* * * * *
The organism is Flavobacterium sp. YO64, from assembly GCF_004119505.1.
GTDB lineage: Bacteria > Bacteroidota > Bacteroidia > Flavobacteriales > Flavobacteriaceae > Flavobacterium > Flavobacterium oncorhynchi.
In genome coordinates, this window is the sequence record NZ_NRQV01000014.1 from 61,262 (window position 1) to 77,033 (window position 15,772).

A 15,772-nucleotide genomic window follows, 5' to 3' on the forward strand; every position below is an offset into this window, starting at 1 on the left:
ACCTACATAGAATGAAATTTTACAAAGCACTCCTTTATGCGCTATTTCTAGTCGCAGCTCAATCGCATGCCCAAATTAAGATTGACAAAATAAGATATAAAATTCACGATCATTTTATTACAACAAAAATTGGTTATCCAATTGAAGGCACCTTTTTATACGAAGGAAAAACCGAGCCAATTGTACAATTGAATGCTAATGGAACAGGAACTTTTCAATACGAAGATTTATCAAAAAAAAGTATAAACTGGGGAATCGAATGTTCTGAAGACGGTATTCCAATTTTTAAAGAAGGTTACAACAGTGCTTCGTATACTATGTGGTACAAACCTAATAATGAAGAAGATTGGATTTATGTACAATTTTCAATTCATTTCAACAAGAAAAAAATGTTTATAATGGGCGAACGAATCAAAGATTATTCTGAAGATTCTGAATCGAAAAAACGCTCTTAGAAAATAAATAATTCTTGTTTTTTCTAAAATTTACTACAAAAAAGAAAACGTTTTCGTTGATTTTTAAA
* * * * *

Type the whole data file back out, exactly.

The organism is Flavobacterium sp. YO64, from assembly GCF_004119505.1.
GTDB lineage: Bacteria > Bacteroidota > Bacteroidia > Flavobacteriales > Flavobacteriaceae > Flavobacterium > Flavobacterium oncorhynchi.
In genome coordinates, this window is the sequence record NZ_NRQV01000014.1 from 61,262 (window position 1) to 77,033 (window position 15,772).

A 15,772-nucleotide genomic window follows, 5' to 3' on the forward strand; every position below is an offset into this window, starting at 1 on the left:
ACCTACATAGAATGAAATTTTACAAAGCACTCCTTTATGCGCTATTTCTAGTCGCAGCTCAATCGCATGCCCAAATTAAGATTGACAAAATAAGATATAAAATTCACGATCATTTTATTACAACAAAAATTGGTTATCCAATTGAAGGCACCTTTTTATACGAAGGAAAAACCGAGCCAATTGTACAATTGAATGCTAATGGAACAGGAACTTTTCAATACGAAGATTTATCAAAAAAAAGTATAAACTGGGGAATCGAATGTTCTGAAGACGGTATTCCAATTTTTAAAGAAGGTTACAACAGTGCTTCGTATACTATGTGGTACAAACCTAATAATGAAGAAGATTGGATTTATGTACAATTTTCAATTCATTTCAACAAGAAAAAAATGTTTATAATGGGCGAACGAATCAAAGATTATTCTGAAGATTCTGAATCGAAAAAACGCTCTTAGAAAATAAATAATTCTTGTTTTTTCTAAAATTTACTACAAAAAAGAAAACGTTTTCGTTGATTTTTAAA